An impressive list of accomplishments, and one that lends weight to Selfies. Conversely, the record of Mexican President Enrique Peña Nieto has included not just appropriate concern over the manufactured media persona (spending 2 billion over five years, on publicity, the most EVER spent by a Mexican President) that Cartagena samples for us, but much more horrifying actions. A smattering of shame: allegations of espionage against journalists (a report in the NY Times was even titled, “In Mexico it’s easy to kill a journalist”) to foster silence regarding reportage on the many allegations of corruption, and this has extended to civil rights activist whom have also been deemed “problems” for the Peña Nieto regime. There is also – unbelievably, it would seem, as we get distracted by images and forget facts, perhaps – how in “September 2014, 43 male college students were forcibly taken then disappeared in Guerrero. The forced mass disappearance of the students arguably became the biggest political and public security scandal Peña Nieto had faced during his administration. It led to nationwide protests, particularly in the state of Guerrero and Mexico City, and international condemnation.”
I am again reminded of The Smiler. When you visit A Presidential Guide to Selfies (or purchase the book) hold these – and go and search out more information about jovial and jocular and jaunty President Peña Nieto – and other abuses of power made by this seemingly happy, harmless facade of a man in mind.
Returning to Cartagena’s informative and lovely site: when I visited I also spent significant time with his other works, specifically Carpoolers, and this offers a tonic to Selfies.
The statement regarding that work indicates that Cartagena uses his lens – or as with Selfies, the lens of others – in examining his, and the wider, socio economic world. The statement for that work: Offering a different take on ‘carpooling’ Alejandro Cartagena continues his pointed investigation of the multiple and complex issues relating to unhampered suburban expansion. These images show how carpooling is practised by workers in México.
They are an acute observation to overgrowth issues in Mexico, where suburbs are being built in far away lands with no proper public transportation to the urban centers causing greater commutes and consumption of gas. Even though these workers are not conscious of the ecological impact they have by travelling this way as they are doing it to save time and money, they are a silent contributor to the preservation of our city and planet.
These are works that are disturbing immediately, with the obvious poverty and suffering of the ‘carpoolers’, and offer an interesting contrast to the euphoric – if somewhat vacuous – public in Selfies.
When Trump blundered into the American presidency, via the machinations (successful and failed) indicative of the corpulent yet cancerous American political system, I remember being fascinated by a political “leader” who could communicate directly with people, through Twitter. Put aside the execrable content for a moment, that the format is limited intellectually and can foster spiteful spittles of foolishness, and consider that there was no mediation, no barrier, between what “leader” and “followers.”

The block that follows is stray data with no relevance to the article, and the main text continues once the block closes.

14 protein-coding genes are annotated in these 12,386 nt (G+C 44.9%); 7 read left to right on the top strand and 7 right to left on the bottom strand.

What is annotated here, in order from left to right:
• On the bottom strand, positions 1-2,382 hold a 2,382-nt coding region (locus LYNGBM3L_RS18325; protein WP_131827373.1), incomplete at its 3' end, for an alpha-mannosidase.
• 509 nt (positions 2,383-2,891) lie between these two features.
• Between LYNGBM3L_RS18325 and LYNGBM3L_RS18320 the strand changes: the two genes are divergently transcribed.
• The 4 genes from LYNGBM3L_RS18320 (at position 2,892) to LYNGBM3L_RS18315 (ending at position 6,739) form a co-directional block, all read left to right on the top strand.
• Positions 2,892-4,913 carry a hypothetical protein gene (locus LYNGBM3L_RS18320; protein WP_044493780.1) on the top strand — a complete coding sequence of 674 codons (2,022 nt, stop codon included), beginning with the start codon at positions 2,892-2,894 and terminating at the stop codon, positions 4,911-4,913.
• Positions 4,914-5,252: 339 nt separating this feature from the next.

Yet, we’ve seen this not only fail but become an embarrassment: in this same manner, the “presidential selfie” has potential, yet by its very nature resists any real content, or real application or utility. I was present at one of the events in St. Catharines where PM Trudeau visited, and though there was time for these brief interactions, they were more mob-like than anything, full of sound and fury, signifying nothing.
Perhaps that’s not just the Sontagian dilemma of how photography invites projection, but also that in the essence these politicians – whether Nieto or even Trump – were empty and inviting us to fill them with whatever we liked, only to find that was a ploy, a con. To return to the idea put out by hooks, of the “product”, one must always – especially in politics, these mad days – practice caveat emptor / buyer beware. After all, there’s no warranty and though it might look good, as in the case of Peña Nieto’s record, it has been somewhat of a lemon. Or perhaps, as with the manufactured sales pitch (2 billion over five years), Peña Nieto can be said to be an impulse purchase that played upon disinformation and unethical salespeople, and now there is no returns policy in place, and still a large price to be paid.
If I return to the initial distaste and touch of anger I experienced when first visiting Cartagena’s work, the explanation may be found in the words of Neil Gaiman’s hustler, Wednesday: On the whole, I make my money from people who never know they’ve been taken, and who never complain, and who will frequently line up to be taken when I come back that way again.
A Presidential Guide to Selfies is on display in the VISA Gallery at the Marilyn I. Walker School of Fine and Performing Arts until November 6th, 2018. The gallery hours are 1 – 5 PM, Tuesday through Saturday. The situation Alejandro Cartagena‘s work addresses, however, is ongoing, on our televisions and online, and in our regional, national and international discourse, as you read this. All images are courtesy the artist’s web site or media releases, or shot by the writer.